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Republican Hardy leans left in U.S. House race

Congressional candidate Cresent Hardy said he believes young immigrants brought to the United States illegally by their parents should be allowed to stay to work, study and become U.S. citizens, while adults could seek legal status or go to the back of the line if they want to become Americans.

In an interview with the Review-Journal editorial board, the Republican Assembly member from Mesquite challenging U.S. Rep. Steven Horsford, D-Nev., also said he likes some parts of Obamacare — including requiring insurance coverage for people with pre-existing conditions — but wants to end federal coverage mandates and let states run their own health care programs.

“Let state legislation decide how they want to do it,” said Hardy, explaining that he’d like to replace President Barack Obama’s Affordable Health Care Act with something better. “I think that’s what our Founding Fathers wanted: let the states be laboratories of industry.”

Hardy is the underdog in his bid to oust Horsford from the 4th Congressional District, a vast area that includes urban North Las Vegas in Clark County, part of Lyon County and all of Esmeralda, Lincoln, Mineral, Nye and White Pine counties.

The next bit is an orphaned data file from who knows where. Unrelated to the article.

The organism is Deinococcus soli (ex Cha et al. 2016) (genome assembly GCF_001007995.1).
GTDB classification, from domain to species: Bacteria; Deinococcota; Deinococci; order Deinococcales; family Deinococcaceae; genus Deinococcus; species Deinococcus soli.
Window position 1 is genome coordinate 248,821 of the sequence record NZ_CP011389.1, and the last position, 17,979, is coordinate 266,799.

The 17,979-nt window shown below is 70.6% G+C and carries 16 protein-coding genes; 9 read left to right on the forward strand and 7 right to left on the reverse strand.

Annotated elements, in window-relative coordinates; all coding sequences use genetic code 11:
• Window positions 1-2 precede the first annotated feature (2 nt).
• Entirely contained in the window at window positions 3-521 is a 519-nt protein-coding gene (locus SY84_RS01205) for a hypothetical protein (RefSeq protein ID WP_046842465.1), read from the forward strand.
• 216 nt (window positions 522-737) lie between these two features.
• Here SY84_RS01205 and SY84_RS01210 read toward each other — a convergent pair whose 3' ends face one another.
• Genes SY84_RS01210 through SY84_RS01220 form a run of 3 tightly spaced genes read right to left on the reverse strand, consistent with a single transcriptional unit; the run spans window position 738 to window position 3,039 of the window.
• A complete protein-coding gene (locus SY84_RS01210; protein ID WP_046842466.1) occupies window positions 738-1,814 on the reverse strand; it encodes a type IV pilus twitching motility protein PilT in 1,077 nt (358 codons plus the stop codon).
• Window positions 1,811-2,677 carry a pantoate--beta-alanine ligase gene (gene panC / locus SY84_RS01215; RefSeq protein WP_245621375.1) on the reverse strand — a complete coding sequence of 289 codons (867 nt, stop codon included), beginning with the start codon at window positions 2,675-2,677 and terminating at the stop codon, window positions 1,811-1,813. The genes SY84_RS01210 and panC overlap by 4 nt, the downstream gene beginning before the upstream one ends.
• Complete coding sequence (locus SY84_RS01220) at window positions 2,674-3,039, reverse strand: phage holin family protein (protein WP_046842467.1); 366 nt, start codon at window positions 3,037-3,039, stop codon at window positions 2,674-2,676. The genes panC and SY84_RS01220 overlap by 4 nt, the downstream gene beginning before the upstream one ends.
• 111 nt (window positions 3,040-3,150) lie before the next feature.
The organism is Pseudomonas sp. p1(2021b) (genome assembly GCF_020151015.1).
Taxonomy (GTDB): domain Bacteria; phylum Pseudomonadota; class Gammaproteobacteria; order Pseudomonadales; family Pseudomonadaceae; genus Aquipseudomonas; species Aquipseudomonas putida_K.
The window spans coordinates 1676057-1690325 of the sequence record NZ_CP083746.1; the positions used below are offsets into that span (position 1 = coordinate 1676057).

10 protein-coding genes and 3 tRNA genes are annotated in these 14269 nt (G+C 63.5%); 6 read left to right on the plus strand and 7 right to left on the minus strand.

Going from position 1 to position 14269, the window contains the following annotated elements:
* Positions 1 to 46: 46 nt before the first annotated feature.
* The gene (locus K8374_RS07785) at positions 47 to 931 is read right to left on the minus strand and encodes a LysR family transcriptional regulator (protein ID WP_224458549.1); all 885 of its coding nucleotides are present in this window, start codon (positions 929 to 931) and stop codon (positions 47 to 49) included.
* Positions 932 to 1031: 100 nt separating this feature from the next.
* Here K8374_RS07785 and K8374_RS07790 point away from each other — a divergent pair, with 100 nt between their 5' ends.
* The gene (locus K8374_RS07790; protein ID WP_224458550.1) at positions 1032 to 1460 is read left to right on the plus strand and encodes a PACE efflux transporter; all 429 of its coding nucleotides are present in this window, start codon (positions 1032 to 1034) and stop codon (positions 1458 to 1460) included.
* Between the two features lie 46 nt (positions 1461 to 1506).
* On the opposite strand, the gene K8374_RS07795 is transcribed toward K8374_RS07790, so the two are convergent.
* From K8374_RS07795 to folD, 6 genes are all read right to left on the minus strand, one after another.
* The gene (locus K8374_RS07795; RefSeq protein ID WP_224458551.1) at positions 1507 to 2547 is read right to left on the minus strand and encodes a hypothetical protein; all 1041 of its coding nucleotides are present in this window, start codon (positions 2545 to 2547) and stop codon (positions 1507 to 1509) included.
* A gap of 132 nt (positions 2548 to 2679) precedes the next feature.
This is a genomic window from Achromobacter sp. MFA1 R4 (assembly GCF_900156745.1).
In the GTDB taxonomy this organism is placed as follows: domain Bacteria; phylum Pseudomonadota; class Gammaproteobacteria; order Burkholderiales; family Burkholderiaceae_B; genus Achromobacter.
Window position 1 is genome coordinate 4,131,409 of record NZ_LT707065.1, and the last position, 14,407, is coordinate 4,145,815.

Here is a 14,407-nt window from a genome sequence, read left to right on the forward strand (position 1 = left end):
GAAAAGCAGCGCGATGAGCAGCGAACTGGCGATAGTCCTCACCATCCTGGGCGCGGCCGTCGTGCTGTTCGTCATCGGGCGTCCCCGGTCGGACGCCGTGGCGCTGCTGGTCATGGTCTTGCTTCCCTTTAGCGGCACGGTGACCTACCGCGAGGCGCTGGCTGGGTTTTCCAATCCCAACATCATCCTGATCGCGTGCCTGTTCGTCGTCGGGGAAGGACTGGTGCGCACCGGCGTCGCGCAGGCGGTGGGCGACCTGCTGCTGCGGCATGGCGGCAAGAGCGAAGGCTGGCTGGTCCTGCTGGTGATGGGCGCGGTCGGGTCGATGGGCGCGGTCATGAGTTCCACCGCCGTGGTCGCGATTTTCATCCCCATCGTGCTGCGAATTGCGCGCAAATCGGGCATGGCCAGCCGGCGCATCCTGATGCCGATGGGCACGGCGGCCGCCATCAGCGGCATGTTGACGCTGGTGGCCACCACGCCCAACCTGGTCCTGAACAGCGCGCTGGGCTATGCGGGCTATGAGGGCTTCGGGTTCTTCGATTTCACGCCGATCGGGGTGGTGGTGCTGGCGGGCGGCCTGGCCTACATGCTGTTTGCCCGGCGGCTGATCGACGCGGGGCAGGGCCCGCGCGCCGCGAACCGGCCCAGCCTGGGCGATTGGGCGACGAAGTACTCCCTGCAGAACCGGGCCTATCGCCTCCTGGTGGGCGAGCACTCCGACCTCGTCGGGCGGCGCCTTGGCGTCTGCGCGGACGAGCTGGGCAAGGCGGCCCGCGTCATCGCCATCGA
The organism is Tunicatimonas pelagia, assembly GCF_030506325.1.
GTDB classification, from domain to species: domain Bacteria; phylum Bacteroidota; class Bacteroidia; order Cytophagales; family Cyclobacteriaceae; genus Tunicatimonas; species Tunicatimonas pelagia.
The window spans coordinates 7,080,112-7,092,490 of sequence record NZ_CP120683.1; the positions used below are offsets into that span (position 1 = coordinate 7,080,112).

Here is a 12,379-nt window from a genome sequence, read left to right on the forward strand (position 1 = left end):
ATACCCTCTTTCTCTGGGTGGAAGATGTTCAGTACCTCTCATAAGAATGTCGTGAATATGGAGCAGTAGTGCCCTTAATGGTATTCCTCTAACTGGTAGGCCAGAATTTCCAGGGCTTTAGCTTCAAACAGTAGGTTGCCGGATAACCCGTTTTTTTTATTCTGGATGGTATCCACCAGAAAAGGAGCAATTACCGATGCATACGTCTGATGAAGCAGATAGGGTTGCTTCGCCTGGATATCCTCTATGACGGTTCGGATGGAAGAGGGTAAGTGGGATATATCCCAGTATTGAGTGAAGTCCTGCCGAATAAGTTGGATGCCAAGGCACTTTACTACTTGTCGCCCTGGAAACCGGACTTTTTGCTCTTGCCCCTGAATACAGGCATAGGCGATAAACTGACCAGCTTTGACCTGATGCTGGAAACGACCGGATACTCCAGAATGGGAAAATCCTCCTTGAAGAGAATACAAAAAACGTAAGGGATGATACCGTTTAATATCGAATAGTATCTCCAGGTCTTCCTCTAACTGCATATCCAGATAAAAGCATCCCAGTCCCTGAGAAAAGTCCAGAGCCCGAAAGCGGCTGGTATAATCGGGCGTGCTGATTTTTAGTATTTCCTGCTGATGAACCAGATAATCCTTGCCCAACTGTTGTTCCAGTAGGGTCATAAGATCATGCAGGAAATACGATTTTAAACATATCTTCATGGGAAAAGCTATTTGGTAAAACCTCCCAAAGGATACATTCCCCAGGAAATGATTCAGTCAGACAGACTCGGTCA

Horsford enjoys a 10 percentage point advantage in registered Democratic voters over GOP voters in the district. As the incumbent, he’s also raising far more money.

The Nov. 4 general election ballot also will include Independent American Party congressional candidate Russell Best and Libertarian Party hopeful Steve Brown.

Hardy, known as a conservative in the Nevada Legislature, told the newspaper’s editorial board that Congress — including Horsford — has become too partisan and promised to reach across the aisle to get results and avoid gridlock.

Hardy said he would “go back and try to get people to come together and do what they’re supposed to be doing back there.”